Mr. Speaker, I would like to respond to the points raised by the hon. member.
First, the member acknowledged that it is customary for these issues to be dealt with in the committee and not in the House. Having said that I want to respond to some of the matters that were raised because I believe there are some factual inaccuracies in what was said.
Second, there is an inaccurate knowledge of the rules, at least in my opinion. I would like to so submit, Mr. Speaker.
The matter of which position to be elected is dictated by the agenda duly prepared by the Committees Directorate of the House of Commons. I have a copy of the agenda in front of me which has the draft motions written on it as well as the various positions to be elected.
The member suggested there was no such thing as a vice-chair from the government. I read here from the draft agenda point number two, which I will gladly table or at least give a copy to you, Mr. Speaker, to consider. "Moved by" whatever member rises to make such a motion. Then there is a "that" and there is space for the person nominated "be the vice-chair from the government". It says so in the draft agenda prepared by the staff of Mr. Speaker, by the clerk staff, to be utilized by the person elected as chairman to then select names or invite nominations for those to be the two vice-chairs.
Even if such a draft agenda did not exist at all, the member across has acknowledged that two of the three positions had to be from the government and one from the opposition.
In view of the fact that the chair had already been elected from the government at the time that the two vice-chairs were elected, it stands to reason mathematically that at least one more position had to come from the government and one from the opposition. Otherwise, there are some mathematical differences in calculating things between the hon. member opposite and the majority of the rest of us.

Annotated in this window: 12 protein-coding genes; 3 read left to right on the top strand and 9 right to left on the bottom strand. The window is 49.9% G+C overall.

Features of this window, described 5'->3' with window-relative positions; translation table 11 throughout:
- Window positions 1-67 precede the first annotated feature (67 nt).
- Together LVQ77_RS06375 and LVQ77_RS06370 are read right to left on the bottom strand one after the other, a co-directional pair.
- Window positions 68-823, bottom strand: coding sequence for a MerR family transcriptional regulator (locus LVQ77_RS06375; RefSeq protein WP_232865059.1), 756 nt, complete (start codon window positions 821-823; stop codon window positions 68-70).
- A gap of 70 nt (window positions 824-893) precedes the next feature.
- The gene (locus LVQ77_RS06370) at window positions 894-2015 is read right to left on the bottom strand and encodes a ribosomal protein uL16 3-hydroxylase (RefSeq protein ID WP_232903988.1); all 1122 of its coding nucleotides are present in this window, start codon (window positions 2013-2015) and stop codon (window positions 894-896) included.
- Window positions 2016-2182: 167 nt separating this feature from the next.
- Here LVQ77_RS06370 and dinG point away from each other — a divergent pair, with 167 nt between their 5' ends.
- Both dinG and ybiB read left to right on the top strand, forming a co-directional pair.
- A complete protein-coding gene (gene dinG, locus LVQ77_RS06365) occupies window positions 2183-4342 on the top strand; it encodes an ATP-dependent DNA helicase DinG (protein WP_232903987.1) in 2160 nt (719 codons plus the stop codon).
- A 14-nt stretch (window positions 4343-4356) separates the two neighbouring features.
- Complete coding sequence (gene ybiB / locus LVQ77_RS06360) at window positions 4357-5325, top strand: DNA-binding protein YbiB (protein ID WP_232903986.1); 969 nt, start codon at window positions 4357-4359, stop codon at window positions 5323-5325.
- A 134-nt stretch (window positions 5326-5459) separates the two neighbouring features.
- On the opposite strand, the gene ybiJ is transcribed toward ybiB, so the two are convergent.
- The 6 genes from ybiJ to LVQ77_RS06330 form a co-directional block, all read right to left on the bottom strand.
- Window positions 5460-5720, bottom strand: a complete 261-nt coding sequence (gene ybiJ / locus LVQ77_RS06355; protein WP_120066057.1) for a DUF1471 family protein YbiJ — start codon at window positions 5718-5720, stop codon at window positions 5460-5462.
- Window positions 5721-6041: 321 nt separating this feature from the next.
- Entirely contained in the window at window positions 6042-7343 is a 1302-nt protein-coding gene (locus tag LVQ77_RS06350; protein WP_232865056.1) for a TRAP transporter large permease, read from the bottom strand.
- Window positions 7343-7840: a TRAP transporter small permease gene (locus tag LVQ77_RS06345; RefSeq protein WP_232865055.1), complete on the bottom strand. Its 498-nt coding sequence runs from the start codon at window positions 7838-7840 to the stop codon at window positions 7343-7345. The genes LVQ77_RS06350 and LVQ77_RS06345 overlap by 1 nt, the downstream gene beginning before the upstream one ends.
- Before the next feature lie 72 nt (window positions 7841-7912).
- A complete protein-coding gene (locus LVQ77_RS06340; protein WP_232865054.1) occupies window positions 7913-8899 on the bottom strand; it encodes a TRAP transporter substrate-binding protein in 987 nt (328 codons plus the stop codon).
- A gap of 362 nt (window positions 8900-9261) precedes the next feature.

In addition to that the hon. member makes a claim that there was some difficulty in having a point of order recognized. It should be brought to the attention of the Speaker that under our rules members of the committee are recognized by the chair at the chair's discretion. There is also a provision whereby members of the House who are present in the room but who are not members of the committee can be recognized at the chair's discretion.
In fact, the point of order was raised by the hon. member for Prince George-Bulkley Valley. The hon. member for Prince George-Bulkley Valley did not receive recognition for his point of order. He was not a member of the committee nor was he a substitute at that particular time because both members of the committee representing that party, the hon. member for North Island-Powell River and the hon. member for Surrey North, were present in the room. As the Speaker knows, a member can only be a substitute provided that the regular member is not in attendance at that particular meeting. In view of the fact that both of them were in attendance, then the other member was not a member of the committee at that particular time.
That should take care of that point.
Finally, I have before me the blues, or at least the rough Hansard of that particular committee, in which the hon. member, who in fact was not a member of the committee, the member for Prince George-Bulkley Valley, asked the chair for the following: ``Can we receive assurance that the vote on the nomination of Mr. Murphy will be called?'' In fact, this was the second nominee. He asked if we could have that assurance.
Furthermore, the hon. member stated the following: "What we asked, Mr. Clerk, was that both names be put on the ballot, which the members of the Liberal Party agreed to do", and so on.
Mr. Speaker, I am sure you are quite aware of citation Nos. 781, 782 and 783 of Beauchesne. Citation No. 782 states that the clerk of the committee conducts the election of the chairman by putting a motion moved by a member of the committee. It says further that if this motion fails successive motions are moved. In other words, there was no provision for the two names to be on the ballot. It is contrary to our practices and contrary to the standing orders. What the hon. member was asking the clerk to do was to be in breach of the rules in order to gain something that he wanted.
The clerk of the committee obviously followed the rules and so did the chairman subsequently. Just because the member has brought the matter to the House does not mean that the rules were breached. Perhaps it means that he did not have his way, but that is not the same thing as the rules not being observed.